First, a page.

First off, we need to talk about Mitch Moses and his kick chase on the weekend. I will drop another GIF later on that highlights another terrific chase but his off-the-ball work was phenomenal and he absolutely led the way forward for his team there. Secondly, the touch judge needs to be commended in one regard here on getting the call right regarding Ken Maumalo staying in the field of play. There is a blade of grass in it but I think that he got it bang on.
I do however have a big question mark about whether Maumalo knocked on as he and Moses roll over the ball through the tackle. Referees almost always ping a player anything they pin the ball to the ground in an attempt to maintain possession and the Warriors likely dodged a bullet here. It is hard to isolate here in the GIF there is a split second where the ball pops up between Moses’ legs before both players roll over towards the sideline. A tough call but a missed one nonetheless.
Amusingly, this is a case of one wrong leading to two more. This takes place immediately after the incorrect 1-on-1 strip call where Dylan Brown was dispossessed and resulted in Clinton Gutherson taking not one but two attempts at quick tap – firstly from the strip penalty and then here after Daniel Alvaro was hit high. In both cases Gutherson was right on the spot of the infringement and especially in the second case he could not have been any closer to the mark itself.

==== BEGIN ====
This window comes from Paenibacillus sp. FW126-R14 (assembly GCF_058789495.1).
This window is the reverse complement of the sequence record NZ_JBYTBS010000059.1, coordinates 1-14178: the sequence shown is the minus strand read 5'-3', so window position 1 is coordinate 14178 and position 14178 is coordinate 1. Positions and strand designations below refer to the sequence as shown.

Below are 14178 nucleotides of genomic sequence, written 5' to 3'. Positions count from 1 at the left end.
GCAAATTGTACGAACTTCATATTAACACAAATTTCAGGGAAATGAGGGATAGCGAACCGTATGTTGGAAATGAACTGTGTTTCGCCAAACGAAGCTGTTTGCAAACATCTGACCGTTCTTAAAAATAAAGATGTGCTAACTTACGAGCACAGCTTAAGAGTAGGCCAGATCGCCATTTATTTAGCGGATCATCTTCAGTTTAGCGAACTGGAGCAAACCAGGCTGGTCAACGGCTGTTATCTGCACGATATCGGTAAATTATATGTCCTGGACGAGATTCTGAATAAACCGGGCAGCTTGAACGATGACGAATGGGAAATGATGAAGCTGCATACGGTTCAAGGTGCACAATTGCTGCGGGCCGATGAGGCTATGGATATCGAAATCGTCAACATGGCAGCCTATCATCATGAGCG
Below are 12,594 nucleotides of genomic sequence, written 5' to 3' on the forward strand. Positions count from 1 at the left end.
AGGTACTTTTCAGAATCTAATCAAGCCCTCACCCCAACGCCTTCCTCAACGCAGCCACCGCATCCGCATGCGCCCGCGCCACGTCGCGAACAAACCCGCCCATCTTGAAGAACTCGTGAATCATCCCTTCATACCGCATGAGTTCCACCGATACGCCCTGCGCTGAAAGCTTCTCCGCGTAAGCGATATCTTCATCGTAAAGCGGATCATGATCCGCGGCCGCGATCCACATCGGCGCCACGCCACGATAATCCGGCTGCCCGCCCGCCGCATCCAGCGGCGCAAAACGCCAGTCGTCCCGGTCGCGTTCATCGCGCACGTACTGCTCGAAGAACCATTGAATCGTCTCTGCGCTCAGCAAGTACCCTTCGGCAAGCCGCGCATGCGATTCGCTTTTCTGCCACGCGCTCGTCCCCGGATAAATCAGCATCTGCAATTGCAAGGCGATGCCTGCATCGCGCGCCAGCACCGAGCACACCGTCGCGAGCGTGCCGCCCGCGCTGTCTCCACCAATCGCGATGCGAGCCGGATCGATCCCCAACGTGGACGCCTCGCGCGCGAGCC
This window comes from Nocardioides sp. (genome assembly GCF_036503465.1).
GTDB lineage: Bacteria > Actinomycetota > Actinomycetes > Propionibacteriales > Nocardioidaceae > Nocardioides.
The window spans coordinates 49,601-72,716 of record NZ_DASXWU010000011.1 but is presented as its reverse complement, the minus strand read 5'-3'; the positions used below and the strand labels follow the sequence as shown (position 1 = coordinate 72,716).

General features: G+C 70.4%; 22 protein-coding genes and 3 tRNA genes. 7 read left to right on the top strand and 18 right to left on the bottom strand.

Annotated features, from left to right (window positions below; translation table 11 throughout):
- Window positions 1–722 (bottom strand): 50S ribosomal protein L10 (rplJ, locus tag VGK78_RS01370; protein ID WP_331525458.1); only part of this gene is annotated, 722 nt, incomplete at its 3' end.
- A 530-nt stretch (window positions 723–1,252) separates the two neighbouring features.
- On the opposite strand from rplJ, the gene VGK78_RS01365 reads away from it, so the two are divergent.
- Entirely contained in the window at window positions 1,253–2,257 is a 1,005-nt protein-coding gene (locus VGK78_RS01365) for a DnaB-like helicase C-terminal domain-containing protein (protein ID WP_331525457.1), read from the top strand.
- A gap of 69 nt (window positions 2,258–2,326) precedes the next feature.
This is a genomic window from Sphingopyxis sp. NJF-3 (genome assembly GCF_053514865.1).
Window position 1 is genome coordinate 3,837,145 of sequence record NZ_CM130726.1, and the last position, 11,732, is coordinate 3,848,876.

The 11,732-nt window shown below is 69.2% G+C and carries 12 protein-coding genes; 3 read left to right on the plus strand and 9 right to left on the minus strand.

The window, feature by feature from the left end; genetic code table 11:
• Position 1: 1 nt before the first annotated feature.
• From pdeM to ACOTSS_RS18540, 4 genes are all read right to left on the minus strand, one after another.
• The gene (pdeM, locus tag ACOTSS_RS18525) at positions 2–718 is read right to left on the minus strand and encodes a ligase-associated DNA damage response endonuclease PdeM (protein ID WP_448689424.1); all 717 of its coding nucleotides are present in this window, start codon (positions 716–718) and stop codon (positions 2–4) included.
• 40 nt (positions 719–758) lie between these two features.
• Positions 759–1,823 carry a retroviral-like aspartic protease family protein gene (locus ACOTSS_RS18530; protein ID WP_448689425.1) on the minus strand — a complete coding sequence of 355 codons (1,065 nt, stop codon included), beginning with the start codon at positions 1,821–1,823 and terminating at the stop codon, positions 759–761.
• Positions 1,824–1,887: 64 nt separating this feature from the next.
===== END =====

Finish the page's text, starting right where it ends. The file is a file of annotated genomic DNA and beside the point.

Yet neither time was he allowed to play on despite being outside of 10m of the goal line and neither infringement resulting from an offside defender. Both quick tap attempts saw Gutherson impeded by offside defenders so even if the original call was incorrect against them, the Warriors were very lucky not to have a player in the sin bin in the wake of it all.
Chanel Harris Tevita, who had proven to be a craft proponent of the 1-on-1 strip in this particular game absolutely got away with a penalty here in a tackle where Tepai Moeroa was clearly in safe possession of the ball before it miraculously pops out. If you peep carefully you see Harris Tevita rake the ball out with his left hand and the officials should know better here. Anytime a ball comes flying out late in tackle like this, there is more than likely a cheeky defender at play.